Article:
Often, we hear from grieving parents about the things done wrong by medical staff and caregivers, the wrong words spoken, a lack of compassion given. Because, in reality, the painful things stand out more in our memories. But, this post is about the nurse in the hallway, searching for anything to ease the pain of a mother who must say goodbye to her precious baby. The nurse with all the questions and sometimes even accusations hurled at her as friends and family try to make sense of the tragedy. The nurse, who sometimes has made every effort alongside the doctor to save a baby who no longer breathes and never will again. The nurse who is glad we are there with clothing to fit a little one, and a fresh set of hands, and the eyes of a mother who has walked through this wilderness more than once, the nurse who walks by while we’re taking pictures to offer a gentle suggestion of another shot we could try…the nurse who will be there to offer her loving, gentle care long after I leave the hospital. She does it all, even while wiping up the blood and recording all the statistics, holding a bed pan as a worn out mother vomits.
The nurses in hospitals we’ve trained, who’ve sighed with relief, saying again and again, “We aren’t alone in this anymore. We don’t have to struggle with a camera to get pictures while also caring for our patients.” The thing is…they had done it, before we came…they had struggled through…because they want to give their patients everything…the best they have to offer. The nurses without bereavement support programs like those offered through Sufficient Grace Ministries, who continue to make time to hold a mother’s hand, to offer reassurance to grandmothers and fathers in the hallway and in the delivery room, even while juggling the demands of other patients. I’ve watched them walk from a celebratory birthing room to a silent one. The wipers of tears, the ones who hold the hair back while a mother vomits, the ones ready with a cool cloth, a cup of water, the steady anchor in the storm. The nurse who snapped a picture during the only moment when my son Thomas opened his eyes, sixteen years ago.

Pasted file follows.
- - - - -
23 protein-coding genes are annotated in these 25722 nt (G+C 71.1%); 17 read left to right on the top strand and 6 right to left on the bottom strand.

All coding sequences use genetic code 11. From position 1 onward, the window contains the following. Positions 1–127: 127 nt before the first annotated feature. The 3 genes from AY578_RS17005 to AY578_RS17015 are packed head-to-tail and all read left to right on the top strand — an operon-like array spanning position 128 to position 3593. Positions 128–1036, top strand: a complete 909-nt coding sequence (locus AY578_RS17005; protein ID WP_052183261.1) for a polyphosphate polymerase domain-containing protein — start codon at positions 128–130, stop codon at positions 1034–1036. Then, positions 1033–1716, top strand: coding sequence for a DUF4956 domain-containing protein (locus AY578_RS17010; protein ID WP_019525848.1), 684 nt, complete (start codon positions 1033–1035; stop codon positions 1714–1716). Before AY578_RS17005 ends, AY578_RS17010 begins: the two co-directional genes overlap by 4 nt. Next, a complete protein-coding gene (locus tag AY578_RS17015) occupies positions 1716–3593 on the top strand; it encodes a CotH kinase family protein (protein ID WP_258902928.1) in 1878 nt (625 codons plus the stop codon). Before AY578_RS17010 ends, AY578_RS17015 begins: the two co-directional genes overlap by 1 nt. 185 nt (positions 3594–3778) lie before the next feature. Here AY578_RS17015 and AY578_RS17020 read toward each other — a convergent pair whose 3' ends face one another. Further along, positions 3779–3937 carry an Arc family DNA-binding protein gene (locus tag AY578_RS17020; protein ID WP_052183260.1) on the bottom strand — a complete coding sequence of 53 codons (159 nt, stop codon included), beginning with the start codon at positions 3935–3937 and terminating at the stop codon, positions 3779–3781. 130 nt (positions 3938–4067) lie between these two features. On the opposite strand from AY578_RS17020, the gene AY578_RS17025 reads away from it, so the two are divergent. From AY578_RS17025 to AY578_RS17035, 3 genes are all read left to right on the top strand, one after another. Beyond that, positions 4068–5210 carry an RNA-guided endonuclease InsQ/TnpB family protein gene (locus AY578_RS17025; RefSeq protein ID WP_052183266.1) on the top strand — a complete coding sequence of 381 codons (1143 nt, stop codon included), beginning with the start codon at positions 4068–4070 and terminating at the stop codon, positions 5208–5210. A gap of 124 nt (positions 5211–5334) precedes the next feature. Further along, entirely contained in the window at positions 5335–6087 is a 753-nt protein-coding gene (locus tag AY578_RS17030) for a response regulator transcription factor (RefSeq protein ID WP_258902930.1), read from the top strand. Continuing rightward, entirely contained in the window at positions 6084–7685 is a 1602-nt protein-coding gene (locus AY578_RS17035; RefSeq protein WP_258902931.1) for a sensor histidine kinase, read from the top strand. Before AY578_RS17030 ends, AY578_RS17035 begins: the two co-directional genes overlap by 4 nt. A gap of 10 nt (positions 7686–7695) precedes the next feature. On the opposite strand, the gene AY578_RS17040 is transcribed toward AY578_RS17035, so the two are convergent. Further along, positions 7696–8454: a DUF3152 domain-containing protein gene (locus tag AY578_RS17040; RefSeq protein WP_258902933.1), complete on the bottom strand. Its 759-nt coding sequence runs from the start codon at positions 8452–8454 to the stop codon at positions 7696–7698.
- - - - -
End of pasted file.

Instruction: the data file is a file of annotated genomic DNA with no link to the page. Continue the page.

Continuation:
It takes courage to enter into the wilderness with another human being…to not look away…to allow yourself to feel compassion, even when it hurts. Those who can do that, who can offer exceptional care…and find the courage to show the compassion that doesn’t look away, those are the heroes.
We just want you to know…we see. We see you giving beyond what you have left to give…giving even in your own exhausted, broken state. We see you, and we are honored to walk alongside you in the wilderness. We are so grateful for each of you. And, the mothers you serve…even if they never say so…they are grateful as well. Thank you, amazing caregivers.
For more information about bringing SGM Perinatal Hospice Birth and Bereavement Services to your hospital, visit this link:
SGM Birth Professionals Training
For more information about our programs:
SGM Perinatal Hospice Birth and Bereavement Services
To order materials for your bereavement program:
For birth professionals ONLY(hospital staff, nurses, physicians, doulas, midwives, funeral home directors, remembrance photographers, chaplains, bereavement coordinators, hospice) visit the